Jay Z's memoir "Decoded" unveiled the mysterious double entendres and artistic references within his lyrics in a very sophisticated manner which open the eyes to various academics around the nation to the power and artistic genius behind rap lyrics. One of those academics is Dr. Shawn Peters at University of Wisconsin Madison. For the past two decades the hip hop generation has been unofficially led by Sean Carter, not only the pursuit of lyrical mastery, but the manner in which the constituents conduct themselves as businessmen, fashion and the endeavors we care to venture down and ultimately the cultural relevancy of elements to hip hop. As Jay Z continues to disseminate hip hop's fifth element, "knowledge", his lyrical assault on our ears is heavily saturated with knowledge for those who dare decipher the stories of his life experiences delivered through his music.
As Part II of my presentation titled "Hip Hop Inspired Architecture and Design" at University of Wisconsin Madison, I wanted to awaken the students senses to the content behind Jay Z's "Picasso Baby". Similar to his other songs, its not hard for the students to recite the lyrics, but far too many have limited knowledge about the topics being described in those lyrics. I took the students on a journey that I hope they will never forget.
With very little introduction given to the students, I distributed an inconspicuous folder of images, the contents of which I described as elements of a composition by an internationally known artist in the United States. I challenged the students to name each work of art independently to determine the piece comprised of them all. As students extracted various works from the folder, they displayed baffled facial expressions some students even laughed as they held up images of unknown artwork to display to other students.. I thought to myself, "this is perfect" it's the response I was hoping to have.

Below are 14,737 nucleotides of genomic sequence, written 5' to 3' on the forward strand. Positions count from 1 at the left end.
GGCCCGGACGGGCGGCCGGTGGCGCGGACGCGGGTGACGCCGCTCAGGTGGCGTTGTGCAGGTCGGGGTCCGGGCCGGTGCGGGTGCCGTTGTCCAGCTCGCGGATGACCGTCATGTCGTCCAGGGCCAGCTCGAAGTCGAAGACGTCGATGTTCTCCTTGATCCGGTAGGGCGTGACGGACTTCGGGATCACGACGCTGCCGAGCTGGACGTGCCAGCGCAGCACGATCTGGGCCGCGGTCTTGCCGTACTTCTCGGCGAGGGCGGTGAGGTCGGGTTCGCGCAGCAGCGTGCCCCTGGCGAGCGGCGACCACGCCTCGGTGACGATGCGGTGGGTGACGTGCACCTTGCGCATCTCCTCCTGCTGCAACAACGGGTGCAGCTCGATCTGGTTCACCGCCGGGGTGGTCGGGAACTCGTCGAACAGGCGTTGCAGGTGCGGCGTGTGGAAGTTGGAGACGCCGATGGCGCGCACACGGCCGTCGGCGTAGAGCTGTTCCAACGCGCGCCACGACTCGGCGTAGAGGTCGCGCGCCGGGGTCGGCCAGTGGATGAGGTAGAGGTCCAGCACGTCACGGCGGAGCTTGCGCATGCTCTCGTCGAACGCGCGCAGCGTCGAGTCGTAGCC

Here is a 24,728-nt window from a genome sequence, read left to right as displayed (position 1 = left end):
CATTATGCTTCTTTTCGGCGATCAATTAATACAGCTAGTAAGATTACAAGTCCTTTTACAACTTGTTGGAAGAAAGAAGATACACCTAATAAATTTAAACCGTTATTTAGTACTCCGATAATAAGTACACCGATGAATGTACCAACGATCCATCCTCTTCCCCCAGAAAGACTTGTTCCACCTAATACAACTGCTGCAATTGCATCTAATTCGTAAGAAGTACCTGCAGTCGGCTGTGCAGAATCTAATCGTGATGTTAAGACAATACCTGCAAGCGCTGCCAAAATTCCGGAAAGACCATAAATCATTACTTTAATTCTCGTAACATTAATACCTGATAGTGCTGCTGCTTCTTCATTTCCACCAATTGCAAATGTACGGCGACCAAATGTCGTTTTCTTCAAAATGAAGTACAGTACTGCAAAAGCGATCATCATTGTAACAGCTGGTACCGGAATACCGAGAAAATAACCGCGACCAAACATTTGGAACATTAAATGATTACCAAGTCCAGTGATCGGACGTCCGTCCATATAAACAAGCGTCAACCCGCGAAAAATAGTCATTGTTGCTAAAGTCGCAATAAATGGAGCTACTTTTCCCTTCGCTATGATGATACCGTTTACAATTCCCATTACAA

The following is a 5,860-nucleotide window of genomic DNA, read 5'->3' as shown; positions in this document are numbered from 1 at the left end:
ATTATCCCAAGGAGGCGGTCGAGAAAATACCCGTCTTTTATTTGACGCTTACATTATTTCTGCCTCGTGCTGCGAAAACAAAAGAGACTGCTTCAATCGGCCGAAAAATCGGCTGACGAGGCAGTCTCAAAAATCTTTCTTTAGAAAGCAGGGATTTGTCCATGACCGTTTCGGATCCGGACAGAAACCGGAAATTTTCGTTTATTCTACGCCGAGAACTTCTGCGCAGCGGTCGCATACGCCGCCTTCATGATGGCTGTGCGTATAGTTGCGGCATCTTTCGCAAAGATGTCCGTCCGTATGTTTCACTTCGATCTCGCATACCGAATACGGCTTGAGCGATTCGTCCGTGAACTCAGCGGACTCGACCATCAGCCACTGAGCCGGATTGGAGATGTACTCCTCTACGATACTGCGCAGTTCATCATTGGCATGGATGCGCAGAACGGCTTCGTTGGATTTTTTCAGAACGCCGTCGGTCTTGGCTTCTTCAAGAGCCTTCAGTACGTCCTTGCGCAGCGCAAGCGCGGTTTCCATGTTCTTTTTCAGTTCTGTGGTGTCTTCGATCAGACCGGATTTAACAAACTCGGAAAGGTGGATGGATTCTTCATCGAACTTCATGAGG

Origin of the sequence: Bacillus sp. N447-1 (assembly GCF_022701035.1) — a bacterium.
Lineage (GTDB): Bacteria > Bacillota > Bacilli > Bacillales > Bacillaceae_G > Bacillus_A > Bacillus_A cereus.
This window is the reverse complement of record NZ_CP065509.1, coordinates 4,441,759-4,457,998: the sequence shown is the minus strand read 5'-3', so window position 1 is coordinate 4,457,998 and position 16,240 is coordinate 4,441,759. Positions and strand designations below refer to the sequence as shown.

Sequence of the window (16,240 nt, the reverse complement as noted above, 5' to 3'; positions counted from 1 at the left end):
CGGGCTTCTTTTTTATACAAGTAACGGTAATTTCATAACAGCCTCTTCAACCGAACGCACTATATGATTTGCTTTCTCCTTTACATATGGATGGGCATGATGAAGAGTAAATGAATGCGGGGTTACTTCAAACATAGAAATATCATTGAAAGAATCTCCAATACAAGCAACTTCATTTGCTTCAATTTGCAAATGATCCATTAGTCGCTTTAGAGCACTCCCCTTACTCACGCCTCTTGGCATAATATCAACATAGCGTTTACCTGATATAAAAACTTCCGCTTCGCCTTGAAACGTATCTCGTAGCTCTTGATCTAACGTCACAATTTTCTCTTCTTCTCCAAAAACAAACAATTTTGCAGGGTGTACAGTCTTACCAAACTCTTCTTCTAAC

See the gallery below for some of the images I distributed to the students.
I encouraged the students to yell out the names of the images or the artist of the individual compositions which they could identify. I heard a small voice from the back of the class squeal, Jean-Michael Basquiat! Then other voices chimed in, The Louvre!, Da Vinci!, Warhol!, MOMA!. The students were now engaged, but still no one knew how these images were related and what artist used them to create a new piece. The last clue I delivered to the students was this, When reciting this person's work, which many of you can do at this very moment, each of you will be able to identify all the images in your folders". Still no answer.
I revealed the secret, "It's Jay Z's Picasso Baby". The pursuance of lyrical references to the imagery was now at full throttle. One student held up an image of a large balloon sculpture and said "This must be the work of Jeff Koon, because Jay Z says "Jeff Koons balloons I just wanna blow up", as he says that, a class mate immediately goes to Google to find out additional information about Jeff Koon. This discovery is made over and over again, as students are now delighted by the fact that they can actually name every image in the packet now, by referencing Jay Z's song, including the work of Mark Rothko, Ye Mask (scroll to the gallery of images above and see if you can spot it) and Riccardo Tisci! Take a look at the video below which includes the lyrics to the song which you can now match with the photos above.
The Assignment - "Remix"
Each group of students were to compose a new piece of work by combing extracted samples from the images available, the only rule was that students used traditional methodologies used to lyrically compose hip hop and rap music, in the case of this assignment was multiples of 16 bars. Each extracted sample of the imagery represents an individual bar of the new composition. Take a look below for some images of the groups in action. The resulting piece of work was to represent "Picasso Baby" or a view of society.
Below are some action shots of the student groups.
Abstract Art Inspired by Jay Z's - "Picasso Baby"
Each group was given 45 minutes to create their abstracted representations of Picasso Baby, some of the results are below. As expected, students deviated from the initial directions as not to limit their creative abilities, similar to what we are currently seeing within hip hop music today. I see no problem with bending the rules, break the mold, be new, be daring, especially if it heightens your results.
Yes the title was a bit misleading...or was it? I hope you enjoyed. More to come soon!